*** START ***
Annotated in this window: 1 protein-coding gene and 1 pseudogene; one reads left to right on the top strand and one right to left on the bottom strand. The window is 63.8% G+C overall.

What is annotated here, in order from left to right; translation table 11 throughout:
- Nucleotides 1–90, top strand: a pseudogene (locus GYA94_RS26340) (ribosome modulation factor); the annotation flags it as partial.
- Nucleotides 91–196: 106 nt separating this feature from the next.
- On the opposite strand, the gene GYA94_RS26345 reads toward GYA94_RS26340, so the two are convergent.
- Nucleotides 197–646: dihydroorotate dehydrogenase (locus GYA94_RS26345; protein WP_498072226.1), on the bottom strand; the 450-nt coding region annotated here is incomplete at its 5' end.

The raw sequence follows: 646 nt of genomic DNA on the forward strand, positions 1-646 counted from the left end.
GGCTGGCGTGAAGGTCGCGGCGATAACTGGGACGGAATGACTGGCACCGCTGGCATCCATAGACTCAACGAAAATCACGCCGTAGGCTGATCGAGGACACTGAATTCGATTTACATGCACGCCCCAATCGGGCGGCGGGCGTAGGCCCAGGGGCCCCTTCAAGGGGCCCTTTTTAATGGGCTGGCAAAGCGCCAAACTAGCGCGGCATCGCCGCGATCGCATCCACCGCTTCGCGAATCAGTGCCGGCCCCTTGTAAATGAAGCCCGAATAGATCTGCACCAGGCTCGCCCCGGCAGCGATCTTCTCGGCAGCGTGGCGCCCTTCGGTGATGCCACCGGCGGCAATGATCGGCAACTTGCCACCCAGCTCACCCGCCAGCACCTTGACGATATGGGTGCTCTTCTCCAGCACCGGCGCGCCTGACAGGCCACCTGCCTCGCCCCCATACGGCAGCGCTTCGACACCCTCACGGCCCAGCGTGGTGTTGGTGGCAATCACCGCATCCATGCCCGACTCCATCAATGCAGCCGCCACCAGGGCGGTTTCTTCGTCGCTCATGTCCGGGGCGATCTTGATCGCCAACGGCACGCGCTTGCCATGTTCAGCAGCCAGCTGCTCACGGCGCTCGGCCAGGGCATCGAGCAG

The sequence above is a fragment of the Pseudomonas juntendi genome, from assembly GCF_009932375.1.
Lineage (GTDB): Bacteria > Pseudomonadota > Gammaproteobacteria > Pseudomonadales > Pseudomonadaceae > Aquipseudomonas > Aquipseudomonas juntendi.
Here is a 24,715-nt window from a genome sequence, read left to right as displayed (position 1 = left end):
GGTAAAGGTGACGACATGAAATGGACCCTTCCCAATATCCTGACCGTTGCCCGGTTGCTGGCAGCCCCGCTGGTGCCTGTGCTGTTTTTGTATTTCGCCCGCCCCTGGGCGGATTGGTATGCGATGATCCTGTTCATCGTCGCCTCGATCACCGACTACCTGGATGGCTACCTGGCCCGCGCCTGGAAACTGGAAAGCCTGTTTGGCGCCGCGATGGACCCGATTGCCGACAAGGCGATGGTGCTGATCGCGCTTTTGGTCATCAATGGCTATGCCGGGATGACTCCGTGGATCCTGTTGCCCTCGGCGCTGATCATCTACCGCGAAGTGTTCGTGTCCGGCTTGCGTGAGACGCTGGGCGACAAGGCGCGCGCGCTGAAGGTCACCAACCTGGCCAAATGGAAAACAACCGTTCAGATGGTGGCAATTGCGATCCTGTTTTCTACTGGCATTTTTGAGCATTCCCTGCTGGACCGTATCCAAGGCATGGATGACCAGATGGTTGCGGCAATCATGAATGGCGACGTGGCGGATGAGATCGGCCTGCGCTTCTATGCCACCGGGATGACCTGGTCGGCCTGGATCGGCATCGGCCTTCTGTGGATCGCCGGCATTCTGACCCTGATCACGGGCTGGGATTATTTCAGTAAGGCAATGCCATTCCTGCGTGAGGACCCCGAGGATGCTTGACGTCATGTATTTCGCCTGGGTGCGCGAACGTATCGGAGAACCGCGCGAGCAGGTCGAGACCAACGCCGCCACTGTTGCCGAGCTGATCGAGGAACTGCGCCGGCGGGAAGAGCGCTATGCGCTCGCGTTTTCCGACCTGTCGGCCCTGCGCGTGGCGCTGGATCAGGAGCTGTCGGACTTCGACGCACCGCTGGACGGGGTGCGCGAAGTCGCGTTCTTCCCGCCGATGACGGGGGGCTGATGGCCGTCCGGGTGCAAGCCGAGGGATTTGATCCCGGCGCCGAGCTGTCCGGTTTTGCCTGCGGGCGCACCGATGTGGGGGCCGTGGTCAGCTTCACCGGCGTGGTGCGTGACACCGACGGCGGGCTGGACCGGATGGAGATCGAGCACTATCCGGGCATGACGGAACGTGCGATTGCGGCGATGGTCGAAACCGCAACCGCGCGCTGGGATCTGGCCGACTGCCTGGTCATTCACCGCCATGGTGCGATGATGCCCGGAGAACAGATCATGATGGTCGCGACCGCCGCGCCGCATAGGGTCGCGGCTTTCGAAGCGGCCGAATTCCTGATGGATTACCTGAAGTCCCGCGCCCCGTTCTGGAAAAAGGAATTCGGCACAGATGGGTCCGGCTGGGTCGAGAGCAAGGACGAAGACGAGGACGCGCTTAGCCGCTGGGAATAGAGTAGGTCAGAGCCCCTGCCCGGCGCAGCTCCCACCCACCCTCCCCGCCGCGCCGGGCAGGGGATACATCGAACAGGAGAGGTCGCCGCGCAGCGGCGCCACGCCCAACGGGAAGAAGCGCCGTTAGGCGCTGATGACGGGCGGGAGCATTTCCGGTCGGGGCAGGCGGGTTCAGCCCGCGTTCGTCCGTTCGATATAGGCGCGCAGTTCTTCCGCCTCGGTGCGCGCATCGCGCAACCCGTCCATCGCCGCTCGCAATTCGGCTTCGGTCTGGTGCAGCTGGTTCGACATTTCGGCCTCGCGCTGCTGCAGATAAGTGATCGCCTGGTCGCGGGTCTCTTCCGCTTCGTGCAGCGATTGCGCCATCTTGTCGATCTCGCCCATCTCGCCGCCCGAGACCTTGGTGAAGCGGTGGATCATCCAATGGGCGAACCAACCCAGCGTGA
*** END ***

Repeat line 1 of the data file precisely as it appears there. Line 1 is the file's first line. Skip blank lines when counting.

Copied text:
Annotated in this window: 1 protein-coding gene and 1 pseudogene; one reads left to right on the top strand and one right to left on the bottom strand. The window is 63.8% G+C overall.